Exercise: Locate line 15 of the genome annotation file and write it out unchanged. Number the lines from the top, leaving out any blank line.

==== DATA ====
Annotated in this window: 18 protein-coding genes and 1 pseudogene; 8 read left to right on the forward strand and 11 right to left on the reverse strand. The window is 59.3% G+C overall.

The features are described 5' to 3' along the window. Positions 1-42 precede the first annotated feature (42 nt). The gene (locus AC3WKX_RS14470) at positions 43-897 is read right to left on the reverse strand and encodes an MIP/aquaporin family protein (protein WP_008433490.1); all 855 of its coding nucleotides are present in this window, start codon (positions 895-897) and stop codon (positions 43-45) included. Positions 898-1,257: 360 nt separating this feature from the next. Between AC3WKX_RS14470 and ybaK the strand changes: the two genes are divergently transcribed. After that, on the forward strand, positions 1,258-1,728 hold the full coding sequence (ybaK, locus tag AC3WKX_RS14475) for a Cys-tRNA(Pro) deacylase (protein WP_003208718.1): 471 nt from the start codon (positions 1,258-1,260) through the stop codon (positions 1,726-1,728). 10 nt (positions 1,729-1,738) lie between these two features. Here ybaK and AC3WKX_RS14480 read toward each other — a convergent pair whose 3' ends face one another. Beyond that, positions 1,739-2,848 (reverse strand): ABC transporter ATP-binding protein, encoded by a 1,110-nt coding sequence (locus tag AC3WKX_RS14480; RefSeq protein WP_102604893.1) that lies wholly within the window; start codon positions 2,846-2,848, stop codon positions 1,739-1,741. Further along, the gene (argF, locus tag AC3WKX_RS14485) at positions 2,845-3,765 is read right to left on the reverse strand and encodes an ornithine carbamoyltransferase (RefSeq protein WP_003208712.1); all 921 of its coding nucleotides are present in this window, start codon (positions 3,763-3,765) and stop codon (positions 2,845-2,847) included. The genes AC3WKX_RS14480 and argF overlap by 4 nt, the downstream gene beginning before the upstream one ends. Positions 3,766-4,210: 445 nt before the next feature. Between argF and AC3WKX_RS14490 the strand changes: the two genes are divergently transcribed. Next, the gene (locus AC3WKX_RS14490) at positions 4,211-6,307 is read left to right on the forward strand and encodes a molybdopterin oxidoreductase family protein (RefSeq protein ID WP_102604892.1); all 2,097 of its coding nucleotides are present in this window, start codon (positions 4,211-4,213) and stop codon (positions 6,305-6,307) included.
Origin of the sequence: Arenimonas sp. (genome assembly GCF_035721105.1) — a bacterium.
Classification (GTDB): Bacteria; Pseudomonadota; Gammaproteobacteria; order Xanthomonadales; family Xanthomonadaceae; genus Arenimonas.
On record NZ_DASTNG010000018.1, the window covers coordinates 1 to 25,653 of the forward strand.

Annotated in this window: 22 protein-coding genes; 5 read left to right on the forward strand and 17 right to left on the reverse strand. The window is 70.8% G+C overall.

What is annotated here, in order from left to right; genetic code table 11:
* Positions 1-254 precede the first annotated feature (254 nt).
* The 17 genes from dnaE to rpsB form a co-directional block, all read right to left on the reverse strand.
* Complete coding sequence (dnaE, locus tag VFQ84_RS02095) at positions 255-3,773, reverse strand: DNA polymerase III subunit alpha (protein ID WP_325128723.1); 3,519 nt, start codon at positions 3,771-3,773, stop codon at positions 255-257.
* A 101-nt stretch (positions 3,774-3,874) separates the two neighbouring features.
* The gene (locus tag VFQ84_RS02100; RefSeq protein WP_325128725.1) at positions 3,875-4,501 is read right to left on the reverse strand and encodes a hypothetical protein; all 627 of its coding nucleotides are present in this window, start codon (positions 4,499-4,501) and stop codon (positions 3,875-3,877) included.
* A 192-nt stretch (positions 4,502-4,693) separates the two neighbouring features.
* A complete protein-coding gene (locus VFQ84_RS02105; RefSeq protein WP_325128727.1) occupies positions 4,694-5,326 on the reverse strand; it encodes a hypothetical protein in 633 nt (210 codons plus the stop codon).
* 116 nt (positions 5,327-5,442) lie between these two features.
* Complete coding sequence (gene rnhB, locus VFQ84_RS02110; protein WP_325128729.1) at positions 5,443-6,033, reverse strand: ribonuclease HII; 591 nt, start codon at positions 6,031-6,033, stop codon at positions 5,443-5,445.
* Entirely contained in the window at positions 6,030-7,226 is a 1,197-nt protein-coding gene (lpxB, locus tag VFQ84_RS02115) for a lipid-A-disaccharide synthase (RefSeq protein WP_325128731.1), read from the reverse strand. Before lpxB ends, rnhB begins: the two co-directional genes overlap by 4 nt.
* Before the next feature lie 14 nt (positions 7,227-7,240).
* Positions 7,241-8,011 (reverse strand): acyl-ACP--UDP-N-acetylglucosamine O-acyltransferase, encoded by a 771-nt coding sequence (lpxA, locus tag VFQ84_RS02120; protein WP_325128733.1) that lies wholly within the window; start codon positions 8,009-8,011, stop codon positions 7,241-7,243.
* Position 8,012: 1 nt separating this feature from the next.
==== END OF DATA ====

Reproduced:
* 116 nt (positions 5,327-5,442) lie between these two features.